Drudy, P. J. 'Housing in Ireland: philosophy, affordability and access'. - Dublin: Journal of the Statistical and Social Inquiry Society of Ireland, Vol. XXXVI, 2006/2007, pp84-125
Journal of the Statistical and Social Inquiry Society of Ireland, Vol. XXXVI 2006/2007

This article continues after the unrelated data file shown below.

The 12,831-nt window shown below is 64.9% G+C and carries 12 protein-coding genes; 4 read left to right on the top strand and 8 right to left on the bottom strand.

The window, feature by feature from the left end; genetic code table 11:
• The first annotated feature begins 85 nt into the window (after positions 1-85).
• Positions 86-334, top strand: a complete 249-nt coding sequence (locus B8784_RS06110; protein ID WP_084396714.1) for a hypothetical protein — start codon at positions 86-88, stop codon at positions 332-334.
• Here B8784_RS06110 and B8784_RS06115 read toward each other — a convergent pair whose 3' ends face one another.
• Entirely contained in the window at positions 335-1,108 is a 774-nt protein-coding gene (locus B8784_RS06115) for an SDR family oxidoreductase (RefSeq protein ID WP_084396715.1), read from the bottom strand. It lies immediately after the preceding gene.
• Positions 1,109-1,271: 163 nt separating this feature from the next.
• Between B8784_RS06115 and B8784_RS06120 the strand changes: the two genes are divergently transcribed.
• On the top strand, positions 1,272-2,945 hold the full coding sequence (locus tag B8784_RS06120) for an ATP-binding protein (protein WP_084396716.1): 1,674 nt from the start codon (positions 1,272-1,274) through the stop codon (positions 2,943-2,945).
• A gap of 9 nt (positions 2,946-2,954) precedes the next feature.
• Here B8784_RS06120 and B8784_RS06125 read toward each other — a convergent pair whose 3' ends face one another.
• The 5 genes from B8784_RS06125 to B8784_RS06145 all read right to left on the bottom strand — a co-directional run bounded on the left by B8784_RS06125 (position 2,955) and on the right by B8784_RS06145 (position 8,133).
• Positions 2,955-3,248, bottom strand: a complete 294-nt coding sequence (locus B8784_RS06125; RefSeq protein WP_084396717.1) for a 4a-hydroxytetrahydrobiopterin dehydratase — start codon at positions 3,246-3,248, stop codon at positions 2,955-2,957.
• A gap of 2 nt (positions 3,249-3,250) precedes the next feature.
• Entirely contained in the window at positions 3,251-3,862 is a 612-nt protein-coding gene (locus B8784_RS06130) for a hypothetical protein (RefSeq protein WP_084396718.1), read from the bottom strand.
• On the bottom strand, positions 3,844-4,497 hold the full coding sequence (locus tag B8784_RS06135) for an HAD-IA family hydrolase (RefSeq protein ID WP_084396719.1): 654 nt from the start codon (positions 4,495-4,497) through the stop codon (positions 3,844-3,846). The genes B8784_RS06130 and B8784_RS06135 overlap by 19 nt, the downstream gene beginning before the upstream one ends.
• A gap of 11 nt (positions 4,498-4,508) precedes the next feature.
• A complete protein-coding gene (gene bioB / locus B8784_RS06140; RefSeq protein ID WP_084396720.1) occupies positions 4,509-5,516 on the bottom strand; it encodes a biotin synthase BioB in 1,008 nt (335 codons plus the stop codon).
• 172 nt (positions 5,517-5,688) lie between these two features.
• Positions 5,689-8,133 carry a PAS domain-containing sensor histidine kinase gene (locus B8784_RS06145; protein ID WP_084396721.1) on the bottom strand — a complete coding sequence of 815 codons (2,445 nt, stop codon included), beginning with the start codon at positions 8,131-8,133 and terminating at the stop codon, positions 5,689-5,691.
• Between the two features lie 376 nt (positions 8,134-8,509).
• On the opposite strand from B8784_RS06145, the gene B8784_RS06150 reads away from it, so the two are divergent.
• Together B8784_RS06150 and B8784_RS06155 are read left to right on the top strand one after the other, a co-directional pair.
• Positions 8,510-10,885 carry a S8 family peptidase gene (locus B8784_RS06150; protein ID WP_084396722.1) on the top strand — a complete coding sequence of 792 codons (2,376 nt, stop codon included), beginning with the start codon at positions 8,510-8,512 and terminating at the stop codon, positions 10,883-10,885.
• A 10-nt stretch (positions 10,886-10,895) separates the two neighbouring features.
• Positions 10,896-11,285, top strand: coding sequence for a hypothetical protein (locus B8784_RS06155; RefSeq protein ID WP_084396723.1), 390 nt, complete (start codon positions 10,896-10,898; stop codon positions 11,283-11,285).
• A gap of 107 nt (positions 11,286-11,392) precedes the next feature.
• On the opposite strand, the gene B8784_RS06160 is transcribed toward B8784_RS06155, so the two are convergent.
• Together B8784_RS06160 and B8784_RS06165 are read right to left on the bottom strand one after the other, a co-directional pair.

This paper argues that Ireland’s housing problems stem in part from a particular philosophical orientation which supports the “commodification” of housing and gives strong encouragement to private market provision of housing for sale, for rent and capital gain and less attention to housing need. The paper examines the extent and causes of house price increases over the last decade, it draws comparisons with a number of other indices and concludes that housing in Ireland is over-valued/over-priced. A number of other indicators suggest that many new and aspiring house buyers are experiencing problems of affordability and other difficulties. Increased housing debt is a matter of serious concern. The structure of the private rental sector is examined and legislation introduced in 2004 to deal with the problems experienced by tenants is assessed. The paper also provides a preliminary evaluation of the work of the newly-established Private Residential Tenancies Board. The extent of “housing need” is examined as well as the record of social housing provision, including provision for a number of marginalised groups and by means of the private rented sector. The rationale for selling social housing at a discount while buying such housing at market prices is examined. A number of key principles and policy recommendations are suggested.
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